Uganda 2022

When the Covid-19 pandemic finally reached an interim low in spring 2022, intercontinental travel become at least a little reliable again, even though a lot of paperwork was involved. It was just then, that a WhatsApp from my "old" motorcycle buddy Jonathan (he really is 70 years old) fluttered to my mobile phone display. Just three months ago I had crossed the Colombian Andes with him and now the travel fever was plaguing him again. Uganda, the pearl of East Africa, should be the scene of our next motorcycle adventure. For a while I looked for reasons not to go along, couldn't find any and a few weeks later we were sitting together on the shores of Lake Victoria in the Ugandan capital of Kampala, feverishly awaiting the start of Moto Safari Uganda 2022.

Moto Safari Uganda - Delirium

The night in the tent was a blessing. Mosquito-free and relaxing. I made the nightly walk outside to the toilet in the subtle red light of the headlamp. Attracted by the LED spotlight, with which I could have completely illuminated the outdoor area, numerous uninvited guests would have followed me under my mosquito net. Although I had gone to bed early and slept there restfully, I felt a cold gain in severity. By evening my sinuses had begun to drip like a faucet. Jonathan and his son had been struck by the same symptoms at Lake Bunyonyi the night before last. So it wasn't just a matter of personal sensitivities on my part, but together we had encountered a cold virus that had easily coped with our weakened defenses. Maybe it was the next zoonosis after the Covid-19 virus that the others had recently brought back from their visit to the chimpanzees or gorillas. So now I had a monkey cold. I countered runny nose as the most unnerving symptom with paper balls. With that I closed my nostrils and had peace from the steady trickle. A practice that my co-sniffles at first smiled at and adopted a little later.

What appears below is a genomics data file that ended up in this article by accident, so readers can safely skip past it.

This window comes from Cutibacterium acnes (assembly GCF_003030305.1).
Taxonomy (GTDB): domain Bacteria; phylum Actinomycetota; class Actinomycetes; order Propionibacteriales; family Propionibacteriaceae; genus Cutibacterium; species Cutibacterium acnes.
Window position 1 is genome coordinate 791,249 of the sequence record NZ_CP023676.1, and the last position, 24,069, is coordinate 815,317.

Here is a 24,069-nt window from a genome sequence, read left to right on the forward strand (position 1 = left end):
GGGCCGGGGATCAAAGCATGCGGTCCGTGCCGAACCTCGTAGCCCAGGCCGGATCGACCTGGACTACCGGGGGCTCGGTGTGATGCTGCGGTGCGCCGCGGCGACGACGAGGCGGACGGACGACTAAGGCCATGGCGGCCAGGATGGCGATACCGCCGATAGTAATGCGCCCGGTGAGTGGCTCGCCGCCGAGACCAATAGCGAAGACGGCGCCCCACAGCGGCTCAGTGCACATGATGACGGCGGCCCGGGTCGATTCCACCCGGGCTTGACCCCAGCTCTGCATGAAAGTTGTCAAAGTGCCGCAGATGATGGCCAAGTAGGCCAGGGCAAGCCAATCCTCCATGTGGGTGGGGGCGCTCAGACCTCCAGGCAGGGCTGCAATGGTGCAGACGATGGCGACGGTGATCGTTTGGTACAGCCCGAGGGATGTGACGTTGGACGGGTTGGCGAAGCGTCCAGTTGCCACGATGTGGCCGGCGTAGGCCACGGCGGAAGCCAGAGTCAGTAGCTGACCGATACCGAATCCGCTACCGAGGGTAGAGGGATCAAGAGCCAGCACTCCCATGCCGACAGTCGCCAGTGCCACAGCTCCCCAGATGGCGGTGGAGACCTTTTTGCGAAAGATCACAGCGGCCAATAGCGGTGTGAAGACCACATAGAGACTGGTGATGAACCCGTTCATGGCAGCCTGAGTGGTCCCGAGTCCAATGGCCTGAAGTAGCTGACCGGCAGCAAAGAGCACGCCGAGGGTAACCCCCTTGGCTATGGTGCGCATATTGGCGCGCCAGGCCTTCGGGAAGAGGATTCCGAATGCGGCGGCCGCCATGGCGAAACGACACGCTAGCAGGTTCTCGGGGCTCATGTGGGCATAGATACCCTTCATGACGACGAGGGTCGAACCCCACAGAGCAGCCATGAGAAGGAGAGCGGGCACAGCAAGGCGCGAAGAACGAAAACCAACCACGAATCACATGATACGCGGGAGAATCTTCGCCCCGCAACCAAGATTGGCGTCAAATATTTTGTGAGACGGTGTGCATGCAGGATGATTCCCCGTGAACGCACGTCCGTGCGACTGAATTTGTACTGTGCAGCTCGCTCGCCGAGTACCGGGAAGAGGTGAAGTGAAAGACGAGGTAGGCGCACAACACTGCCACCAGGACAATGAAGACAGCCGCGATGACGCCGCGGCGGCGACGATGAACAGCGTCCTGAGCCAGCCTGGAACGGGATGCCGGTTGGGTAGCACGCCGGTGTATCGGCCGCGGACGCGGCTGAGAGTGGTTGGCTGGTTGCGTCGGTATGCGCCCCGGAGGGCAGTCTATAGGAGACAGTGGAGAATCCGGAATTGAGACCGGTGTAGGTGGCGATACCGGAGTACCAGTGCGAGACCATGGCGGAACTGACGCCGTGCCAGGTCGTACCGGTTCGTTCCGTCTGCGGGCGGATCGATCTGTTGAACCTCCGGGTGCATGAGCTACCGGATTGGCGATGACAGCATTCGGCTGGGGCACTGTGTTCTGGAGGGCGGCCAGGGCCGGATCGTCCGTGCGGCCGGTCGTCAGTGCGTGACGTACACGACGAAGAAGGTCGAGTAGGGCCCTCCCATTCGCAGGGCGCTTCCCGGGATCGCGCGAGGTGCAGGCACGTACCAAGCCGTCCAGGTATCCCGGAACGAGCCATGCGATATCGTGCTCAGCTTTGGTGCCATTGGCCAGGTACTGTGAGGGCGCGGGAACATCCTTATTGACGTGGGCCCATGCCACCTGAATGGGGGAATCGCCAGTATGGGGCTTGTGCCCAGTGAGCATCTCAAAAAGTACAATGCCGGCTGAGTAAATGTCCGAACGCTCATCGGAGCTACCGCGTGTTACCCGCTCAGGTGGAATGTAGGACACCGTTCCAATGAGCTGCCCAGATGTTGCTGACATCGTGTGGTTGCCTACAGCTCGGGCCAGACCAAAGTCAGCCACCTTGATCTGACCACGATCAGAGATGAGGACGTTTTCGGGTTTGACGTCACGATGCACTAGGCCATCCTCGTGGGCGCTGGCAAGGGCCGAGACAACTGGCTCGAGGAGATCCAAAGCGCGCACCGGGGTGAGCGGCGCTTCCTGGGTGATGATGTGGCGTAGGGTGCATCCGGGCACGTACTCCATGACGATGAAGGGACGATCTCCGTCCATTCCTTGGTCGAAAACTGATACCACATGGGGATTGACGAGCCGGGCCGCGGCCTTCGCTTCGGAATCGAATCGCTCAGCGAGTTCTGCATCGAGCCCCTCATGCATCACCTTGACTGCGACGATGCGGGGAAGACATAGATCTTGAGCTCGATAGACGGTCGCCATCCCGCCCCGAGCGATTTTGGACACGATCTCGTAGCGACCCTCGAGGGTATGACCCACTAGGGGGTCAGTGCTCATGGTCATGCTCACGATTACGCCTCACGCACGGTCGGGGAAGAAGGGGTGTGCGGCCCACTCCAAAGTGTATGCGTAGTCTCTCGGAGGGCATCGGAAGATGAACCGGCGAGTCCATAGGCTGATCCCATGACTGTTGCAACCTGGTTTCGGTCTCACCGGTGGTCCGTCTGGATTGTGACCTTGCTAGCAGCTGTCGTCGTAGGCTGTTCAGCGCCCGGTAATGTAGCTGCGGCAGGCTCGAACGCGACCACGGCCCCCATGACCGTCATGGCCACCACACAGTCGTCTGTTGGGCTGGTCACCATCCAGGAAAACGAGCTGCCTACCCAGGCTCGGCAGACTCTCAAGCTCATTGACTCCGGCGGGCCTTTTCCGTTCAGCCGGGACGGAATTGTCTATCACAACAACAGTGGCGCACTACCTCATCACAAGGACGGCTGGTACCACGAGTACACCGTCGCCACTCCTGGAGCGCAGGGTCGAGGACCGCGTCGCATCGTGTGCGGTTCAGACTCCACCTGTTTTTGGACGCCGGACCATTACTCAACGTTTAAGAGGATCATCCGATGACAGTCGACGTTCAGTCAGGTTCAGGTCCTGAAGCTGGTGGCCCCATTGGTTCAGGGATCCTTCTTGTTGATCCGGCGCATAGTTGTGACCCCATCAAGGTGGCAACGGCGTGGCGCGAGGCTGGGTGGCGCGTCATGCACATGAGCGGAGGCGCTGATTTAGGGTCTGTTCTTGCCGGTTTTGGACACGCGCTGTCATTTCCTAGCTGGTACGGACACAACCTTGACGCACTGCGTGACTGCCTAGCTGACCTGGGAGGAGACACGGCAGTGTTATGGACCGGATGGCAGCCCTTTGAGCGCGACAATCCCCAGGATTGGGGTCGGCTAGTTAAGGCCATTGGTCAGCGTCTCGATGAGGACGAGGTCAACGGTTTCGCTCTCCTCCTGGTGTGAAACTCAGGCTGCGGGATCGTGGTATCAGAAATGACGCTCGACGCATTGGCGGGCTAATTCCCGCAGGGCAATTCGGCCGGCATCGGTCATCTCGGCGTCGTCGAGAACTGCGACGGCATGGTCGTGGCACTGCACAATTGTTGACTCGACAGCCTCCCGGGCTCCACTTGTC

Moto Safari Uganda - Breakdown Series

The night was short and came to an unnatural end at 4 a.m. Getting up early was necessary, because around 5 a.m. before the rush hour we had to have already left Uganda's bustling capital Kampala. Otherwise we would get lost there as a group in the morning rush hour and would no longer find out together. The chaotic city traffic simply does not allow ten motorcycles to be kept together for a long period of time. We were all ready at just before 5 a.m. and could hardly wait for the start of the tour. But waiting is a core competence in Uganda that we had to demonstrate right from the start. Ironically, the local guide and experienced mechanic, who lives only ten minutes away, had a flat tire on his motorcycle and had to push his heavy boxer GS to the nearest gas station to mend the tire there. He arrived at half past five and we started. Luckily the traffic wasn't worth mentioning. But my two-wheeler does. A BMW 650 Xchallenge. Of the 3899 versions that were built, one of them found its way to Uganda. According to the speedometer, she had covered 40,000 kilometers so far, but looked like 140,000 kilometers. The lighting was non-existent apart from the front parking light and the brake light, the sound was close to that of a jackhammer and when I started the engine the other bikes couldn't be heard. After just the first kilometer I noticed that the ignition kept failing for several seconds, only to suddenly start again. The drive to the first toll station was like a rodeo ride. Arrived at the barrier, the enduro went out and could not be started anymore. A fate that also befell another passenger on his GS.

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